Tonight my friend told me about the chicken glitch, using a pair of chickens to block me into the corner of the farm in order to completely eliminate the travel time from square to square. Instead of moving over to each square to plant the seeds and such, it just starts planting from long distance. It still takes time to plant, but take’s just over half the time per cycle.

        Also, the time it takes to plant crops jumps pretty drastically every time you upgrade your farm size, I’ve noticed. Beyond that, if you don’t have a good processor, the game has a tendency to hang. It’s really resource intensive apparently. Then there’s the fixed camera position, requiring to organize your trees and animals by height at the very back of the field. Early on it took me like 5 seconds to click on one of my cropsquares because I had a rest tent blocking it. :^(

        September 6, 2009
  4. the problem with only doing trees and animals, you’re coins will build but youll get no XPs, so you’ll never get to the next level…..

    August 27, 2009
  5. Ryan #

    One flaw in your xp calculations. One xp will actually only cost 10 coins. This is possible by plowing one square (15 coins yielding 1xp) and then planting soybeans (15 coins yielding 2xp). So doing the math one reaches the final product of 30coins spent for 3xp. :)

    August 27, 2009
  6. Ryan #

    If one had the unlimited time and not taking into account trees and animals you could get 1,600 xp from planting tomatoes all day (20×20 field) plus if you do the plow and plant soybean lvling you can essentially use the 65,600 coins earned from the crop (taking into account 4,000 to plant the new harvest) to gain an additional 6,560xp. Again assuming you spend all your time on the farm you can essentially gain 8,160xp.

    August 27, 2009
    • Since all my figures are normalized for a single square on a single day, the 1600 XP over 400 squares is just 4 XP in a single day.

      I’m not disagreeing with your numbers per se, but I don’t believe they are relevant to the analysis I was trying to do in this blog post. The goal was to ensure that experience points didn’t get a zero weight in the profit calculations for crops, not to optimize to find the best way to gain total experience on Farmville in a given day.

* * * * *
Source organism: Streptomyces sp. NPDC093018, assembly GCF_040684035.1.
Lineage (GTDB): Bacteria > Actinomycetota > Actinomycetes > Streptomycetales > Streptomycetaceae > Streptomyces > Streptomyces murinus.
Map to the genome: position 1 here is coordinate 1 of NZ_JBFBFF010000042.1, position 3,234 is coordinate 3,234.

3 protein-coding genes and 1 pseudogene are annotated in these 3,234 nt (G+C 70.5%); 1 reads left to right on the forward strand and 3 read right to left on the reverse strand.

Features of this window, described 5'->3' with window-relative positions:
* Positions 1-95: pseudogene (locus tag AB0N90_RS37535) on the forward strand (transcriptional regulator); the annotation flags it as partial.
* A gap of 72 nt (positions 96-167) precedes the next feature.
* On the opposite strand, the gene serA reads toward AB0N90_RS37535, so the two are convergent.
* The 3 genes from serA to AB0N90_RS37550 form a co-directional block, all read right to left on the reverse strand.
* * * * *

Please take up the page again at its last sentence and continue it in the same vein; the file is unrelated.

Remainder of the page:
August 27, 2009
  7. my question is why would it ever actually be necessary to pet a duck, or a horse, or sheep??? why can’t i pet the bunnies/rabbits?,,, or why on earth would i need to honk the tractor???

    August 27, 2009
    • Petting your animals is important as it increases the net gain of giggles every time you hear a loud quack after petting a duck, for instance. It’s unfortunate that you’re unable to pet bunnies, as they’re by far the most cuddly of the animals, but I guess the Pet function is only there to manually initiate the animal sounds, as bunnies haven’t been given any.

      As for honking a tractor, I’ve never done so so I’m unsure about the lulz per second you get from it.

      September 6, 2009
    • karen #

      My son and I were just saying that there are no birds for all the bird baths and bird houses and maybe some fish for the pond would be fun too.

      November 12, 2009
  8. Grant #

    I wasn’t able to read all the reply’s…. I started to lose my original thought….
    I have always been curious about the Coins per Hour per Crop. In other words: Coffee cost 120 Coins + 15 Coins to Plow = 135 Total Coins. Sell Coffee for 243 Coins – 135 Cost = 108 Coins Profit / 16 Hours (they are a 16 Hour Crop) = 6.75 Coins per Hour. I can’t quite figure out if that is on your scale or not…. it seems as if you worked things on a 24 hour scale with a “perfect farmer.” But what about a scale per crop, per hour? So if you have 12 hours that you might be close to the computer, is it better to plant a 12 hour crop – or a 8 hour crop, then a 4 hour crop – or 6 Raspberry Crops??? You follow me??

    August 27, 2009
    • Per hour, I assume, should be the same chart…but it’s a good point that you bring up availability time.

      Before I unlocked blueberries, I found it best to plant Raspberries every couple hours. It actually yields just as much experience as if you planted a four-hour crop on the dot. If I really cared about Experience, I still chose Raspberries at the time.

      But then I eventually realized I had to go to sleep some time. On that day, I had already unlocked Rice. I took a look and calculated the profit for the high-time valued crops, looking at Rice and Pumpkins specifically. I calculated that rice yields 3 coins per hour, as pumpkins yields 2.875 coins per hour. OBVIOUSLY, Rice is better, right?

      I decided to use pumpkins. I realized that pumpkins only took 8 hours as opposed to 12 hours of rice, and in the 4 hours I had left over, I could start back up farming Raspberries again. I figured out that you basically have to be gone more than 10 hours for Rice to be the better choice. But once I started organizing my cheatsheet, I decided to compare one crop to the crop next to it, turning a blind eye to everything else. Rice still has more coinage per hour per crop.

      I still ended up choosing the Pumpkins. And it’s not just because it reminds me of a Peanuts holiday film. I kept in mind that every so often, I’ve been finding 100 coins just lying around in my crops every time I prepared for seeding. I just took a random estimate of a 3% chance of getting the bonus per square per cycle. I figured if you plant pumpkins 3 times and rice 2 times, Rice gives you 3 more coins. On 33 squares, it gives you 99 more coins. But statistically, you’re likely to get a bonus every 33 squares, right? So in one day, a perfect farmer planting 33 crops of pumpkins, and 33 crops of rice each every time they can, gets one more coin for the pumpkins each cycle.

      And more experience points on top of that. :^P